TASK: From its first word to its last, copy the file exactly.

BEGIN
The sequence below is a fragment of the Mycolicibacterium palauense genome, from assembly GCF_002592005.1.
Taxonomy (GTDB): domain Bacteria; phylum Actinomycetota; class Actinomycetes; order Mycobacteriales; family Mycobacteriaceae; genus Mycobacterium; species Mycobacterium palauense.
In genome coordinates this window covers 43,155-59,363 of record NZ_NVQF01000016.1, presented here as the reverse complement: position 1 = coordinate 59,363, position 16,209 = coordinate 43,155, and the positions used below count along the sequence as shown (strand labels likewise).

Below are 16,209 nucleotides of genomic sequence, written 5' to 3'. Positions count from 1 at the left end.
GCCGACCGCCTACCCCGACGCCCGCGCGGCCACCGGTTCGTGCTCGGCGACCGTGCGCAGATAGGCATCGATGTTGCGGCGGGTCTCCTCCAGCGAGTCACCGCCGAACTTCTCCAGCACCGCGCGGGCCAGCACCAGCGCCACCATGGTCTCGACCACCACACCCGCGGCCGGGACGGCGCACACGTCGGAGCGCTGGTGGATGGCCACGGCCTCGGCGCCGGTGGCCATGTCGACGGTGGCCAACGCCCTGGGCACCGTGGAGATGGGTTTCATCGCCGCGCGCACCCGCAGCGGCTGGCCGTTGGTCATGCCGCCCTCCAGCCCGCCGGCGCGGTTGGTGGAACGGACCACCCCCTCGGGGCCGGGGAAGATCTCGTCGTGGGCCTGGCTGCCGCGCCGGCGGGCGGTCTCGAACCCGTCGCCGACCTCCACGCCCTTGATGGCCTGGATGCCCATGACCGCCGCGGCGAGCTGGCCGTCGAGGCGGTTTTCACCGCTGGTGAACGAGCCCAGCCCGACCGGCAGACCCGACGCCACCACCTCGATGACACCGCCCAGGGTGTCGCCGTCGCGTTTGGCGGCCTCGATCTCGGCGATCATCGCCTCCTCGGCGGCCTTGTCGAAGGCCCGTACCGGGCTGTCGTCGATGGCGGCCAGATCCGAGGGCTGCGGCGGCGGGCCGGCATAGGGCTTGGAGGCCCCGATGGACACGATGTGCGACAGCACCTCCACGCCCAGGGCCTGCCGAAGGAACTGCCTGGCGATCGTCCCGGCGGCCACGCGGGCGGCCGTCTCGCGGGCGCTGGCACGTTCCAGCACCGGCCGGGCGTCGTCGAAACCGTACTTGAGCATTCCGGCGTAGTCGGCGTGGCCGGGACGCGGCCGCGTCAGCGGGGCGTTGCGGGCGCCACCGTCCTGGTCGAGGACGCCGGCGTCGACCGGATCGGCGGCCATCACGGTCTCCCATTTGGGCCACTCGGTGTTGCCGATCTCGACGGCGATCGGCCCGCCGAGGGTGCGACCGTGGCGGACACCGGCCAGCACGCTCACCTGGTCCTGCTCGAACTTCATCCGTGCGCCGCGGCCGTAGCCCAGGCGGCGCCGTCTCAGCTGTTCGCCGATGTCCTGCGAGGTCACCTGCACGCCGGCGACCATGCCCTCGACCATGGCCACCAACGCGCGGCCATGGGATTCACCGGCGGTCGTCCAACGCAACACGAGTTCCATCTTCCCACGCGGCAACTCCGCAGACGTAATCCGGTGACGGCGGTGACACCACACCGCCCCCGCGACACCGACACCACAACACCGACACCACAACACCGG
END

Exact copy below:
The sequence below is a fragment of the Mycolicibacterium palauense genome, from assembly GCF_002592005.1.
Taxonomy (GTDB): domain Bacteria; phylum Actinomycetota; class Actinomycetes; order Mycobacteriales; family Mycobacteriaceae; genus Mycobacterium; species Mycobacterium palauense.
In genome coordinates this window covers 43,155-59,363 of record NZ_NVQF01000016.1, presented here as the reverse complement: position 1 = coordinate 59,363, position 16,209 = coordinate 43,155, and the positions used below count along the sequence as shown (strand labels likewise).

Below are 16,209 nucleotides of genomic sequence, written 5' to 3'. Positions count from 1 at the left end.
GCCGACCGCCTACCCCGACGCCCGCGCGGCCACCGGTTCGTGCTCGGCGACCGTGCGCAGATAGGCATCGATGTTGCGGCGGGTCTCCTCCAGCGAGTCACCGCCGAACTTCTCCAGCACCGCGCGGGCCAGCACCAGCGCCACCATGGTCTCGACCACCACACCCGCGGCCGGGACGGCGCACACGTCGGAGCGCTGGTGGATGGCCACGGCCTCGGCGCCGGTGGCCATGTCGACGGTGGCCAACGCCCTGGGCACCGTGGAGATGGGTTTCATCGCCGCGCGCACCCGCAGCGGCTGGCCGTTGGTCATGCCGCCCTCCAGCCCGCCGGCGCGGTTGGTGGAACGGACCACCCCCTCGGGGCCGGGGAAGATCTCGTCGTGGGCCTGGCTGCCGCGCCGGCGGGCGGTCTCGAACCCGTCGCCGACCTCCACGCCCTTGATGGCCTGGATGCCCATGACCGCCGCGGCGAGCTGGCCGTCGAGGCGGTTTTCACCGCTGGTGAACGAGCCCAGCCCGACCGGCAGACCCGACGCCACCACCTCGATGACACCGCCCAGGGTGTCGCCGTCGCGTTTGGCGGCCTCGATCTCGGCGATCATCGCCTCCTCGGCGGCCTTGTCGAAGGCCCGTACCGGGCTGTCGTCGATGGCGGCCAGATCCGAGGGCTGCGGCGGCGGGCCGGCATAGGGCTTGGAGGCCCCGATGGACACGATGTGCGACAGCACCTCCACGCCCAGGGCCTGCCGAAGGAACTGCCTGGCGATCGTCCCGGCGGCCACGCGGGCGGCCGTCTCGCGGGCGCTGGCACGTTCCAGCACCGGCCGGGCGTCGTCGAAACCGTACTTGAGCATTCCGGCGTAGTCGGCGTGGCCGGGACGCGGCCGCGTCAGCGGGGCGTTGCGGGCGCCACCGTCCTGGTCGAGGACGCCGGCGTCGACCGGATCGGCGGCCATCACGGTCTCCCATTTGGGCCACTCGGTGTTGCCGATCTCGACGGCGATCGGCCCGCCGAGGGTGCGACCGTGGCGGACACCGGCCAGCACGCTCACCTGGTCCTGCTCGAACTTCATCCGTGCGCCGCGGCCGTAGCCCAGGCGGCGCCGTCTCAGCTGTTCGCCGATGTCCTGCGAGGTCACCTGCACGCCGGCGACCATGCCCTCGACCATGGCCACCAACGCGCGGCCATGGGATTCACCGGCGGTCGTCCAACGCAACACGAGTTCCATCTTCCCACGCGGCAACTCCGCAGACGTAATCCGGTGACGGCGGTGACACCACACCGCCCCCGCGACACCGACACCACAACACCGACACCACAACACCGG